Arthroscopic management of osteochondral lesions of the talus: results of drilling and usefulness of magnetic resonance imaging before and after treatment.

Lahm A, Erggelet C, Steinwachs M, Reichelt A. Arthroscopy 2000 Apr;16(3):299-304.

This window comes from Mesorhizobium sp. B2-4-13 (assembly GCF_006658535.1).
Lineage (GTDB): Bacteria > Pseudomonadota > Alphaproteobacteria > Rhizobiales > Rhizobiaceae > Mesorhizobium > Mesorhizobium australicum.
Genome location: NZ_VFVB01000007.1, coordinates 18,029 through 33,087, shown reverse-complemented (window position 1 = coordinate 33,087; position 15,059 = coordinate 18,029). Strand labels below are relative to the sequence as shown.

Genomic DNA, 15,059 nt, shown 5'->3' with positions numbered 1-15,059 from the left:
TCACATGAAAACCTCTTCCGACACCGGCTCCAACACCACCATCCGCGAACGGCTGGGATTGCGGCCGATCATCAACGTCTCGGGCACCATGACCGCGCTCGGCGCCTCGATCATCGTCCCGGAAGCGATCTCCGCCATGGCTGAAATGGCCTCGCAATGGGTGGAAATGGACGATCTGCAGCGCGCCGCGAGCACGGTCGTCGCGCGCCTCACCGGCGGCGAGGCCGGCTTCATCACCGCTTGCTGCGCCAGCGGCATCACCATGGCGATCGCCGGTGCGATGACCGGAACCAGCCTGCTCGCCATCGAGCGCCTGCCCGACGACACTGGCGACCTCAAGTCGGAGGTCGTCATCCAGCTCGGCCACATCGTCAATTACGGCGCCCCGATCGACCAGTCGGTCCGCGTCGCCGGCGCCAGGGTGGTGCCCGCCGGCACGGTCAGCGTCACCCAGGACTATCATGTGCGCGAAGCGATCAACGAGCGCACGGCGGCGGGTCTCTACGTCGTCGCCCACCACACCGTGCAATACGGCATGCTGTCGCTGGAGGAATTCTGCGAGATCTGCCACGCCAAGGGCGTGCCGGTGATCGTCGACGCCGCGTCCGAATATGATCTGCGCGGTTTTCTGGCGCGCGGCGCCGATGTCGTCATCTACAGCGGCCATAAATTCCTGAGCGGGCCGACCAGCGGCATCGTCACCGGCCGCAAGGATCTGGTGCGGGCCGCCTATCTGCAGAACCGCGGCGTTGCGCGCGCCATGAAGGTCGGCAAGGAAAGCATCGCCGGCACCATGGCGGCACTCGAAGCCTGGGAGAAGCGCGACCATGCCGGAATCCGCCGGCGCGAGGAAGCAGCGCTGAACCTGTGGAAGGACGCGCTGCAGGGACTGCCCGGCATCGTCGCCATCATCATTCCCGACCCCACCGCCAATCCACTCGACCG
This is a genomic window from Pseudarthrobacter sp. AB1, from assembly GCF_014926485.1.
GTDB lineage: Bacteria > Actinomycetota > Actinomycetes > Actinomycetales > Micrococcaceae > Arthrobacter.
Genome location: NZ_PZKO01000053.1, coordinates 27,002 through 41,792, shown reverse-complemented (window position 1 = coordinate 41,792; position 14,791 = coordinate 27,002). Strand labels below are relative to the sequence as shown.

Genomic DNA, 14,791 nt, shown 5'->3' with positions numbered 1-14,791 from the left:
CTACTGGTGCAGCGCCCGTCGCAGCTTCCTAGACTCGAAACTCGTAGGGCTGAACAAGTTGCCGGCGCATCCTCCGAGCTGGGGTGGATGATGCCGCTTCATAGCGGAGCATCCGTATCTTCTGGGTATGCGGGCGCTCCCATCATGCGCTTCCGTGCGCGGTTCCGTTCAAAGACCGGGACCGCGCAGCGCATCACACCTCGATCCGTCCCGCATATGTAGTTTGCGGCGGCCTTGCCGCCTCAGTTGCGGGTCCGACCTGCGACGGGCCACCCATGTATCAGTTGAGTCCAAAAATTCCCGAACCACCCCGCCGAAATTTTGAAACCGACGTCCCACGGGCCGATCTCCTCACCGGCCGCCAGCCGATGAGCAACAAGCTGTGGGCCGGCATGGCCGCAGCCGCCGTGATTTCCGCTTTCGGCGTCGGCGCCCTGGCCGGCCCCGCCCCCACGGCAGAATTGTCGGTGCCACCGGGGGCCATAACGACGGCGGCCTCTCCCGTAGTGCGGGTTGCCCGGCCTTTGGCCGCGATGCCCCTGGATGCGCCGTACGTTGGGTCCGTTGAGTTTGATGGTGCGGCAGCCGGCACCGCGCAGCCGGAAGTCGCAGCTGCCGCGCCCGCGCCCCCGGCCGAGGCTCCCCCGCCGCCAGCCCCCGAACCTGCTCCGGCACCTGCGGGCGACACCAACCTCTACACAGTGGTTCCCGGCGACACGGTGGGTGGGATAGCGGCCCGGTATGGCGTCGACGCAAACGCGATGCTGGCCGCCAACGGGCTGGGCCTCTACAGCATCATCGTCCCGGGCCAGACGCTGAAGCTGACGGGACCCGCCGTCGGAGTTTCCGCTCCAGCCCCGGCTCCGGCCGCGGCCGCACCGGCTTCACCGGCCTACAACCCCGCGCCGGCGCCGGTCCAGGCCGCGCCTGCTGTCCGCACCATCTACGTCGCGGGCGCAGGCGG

Since the advent of operative ankle arthroscopy and magnetic resonance imaging (MRI) specific treatment of osteochondritis dissecans of the talus has progressed rapidly. Drilling is still the treatment of choice in early stages of osteochondritis dissecans of the talus. Rear-entry guides and preoperative planning with MRI have led to better results with this kind of treatment. Within 5 years, 42 patients (26 male and 16 female) underwent arthroscopic treatment of osteochondritis dissecans of the talus, 22 underwent percutaneous drilling, 13 cancellous bone grafting, 4 refixation, and 3 curettage. The average age of the patients was 28 years (range, 11 to 53 years). A clinical score system was used in a clinical and MRI follow-up of 19 of the patients with K-wire drilling. Up to 100 points are given in the categories pain, stability/insecurity, efficiency/pain-free walking distance, gait, differences in circumference, range of motion, and power. There was a history of trauma in 31 of the 42 patients. The majority of lesions (24 cases) were localized at the lateral talus, and these patients all had trauma. In 11 of the 18 lesions at the medial talus, there was no evidence of trauma. The 19 patients in the follow-up achieved an average of 87 points. K-wire drilling represents the chief component of early stages with intact or partially fractured cartilage surface, whereas arthroscopically controlled cancellous bone grafts after curettage are used in grade II stages only. Results of K-wire drilling are not worse than those of cancellous bone grafts; this is attributable to a generous perforation of the sclerosis. This has contributed to an improved preoperative diagnosis with MRI.

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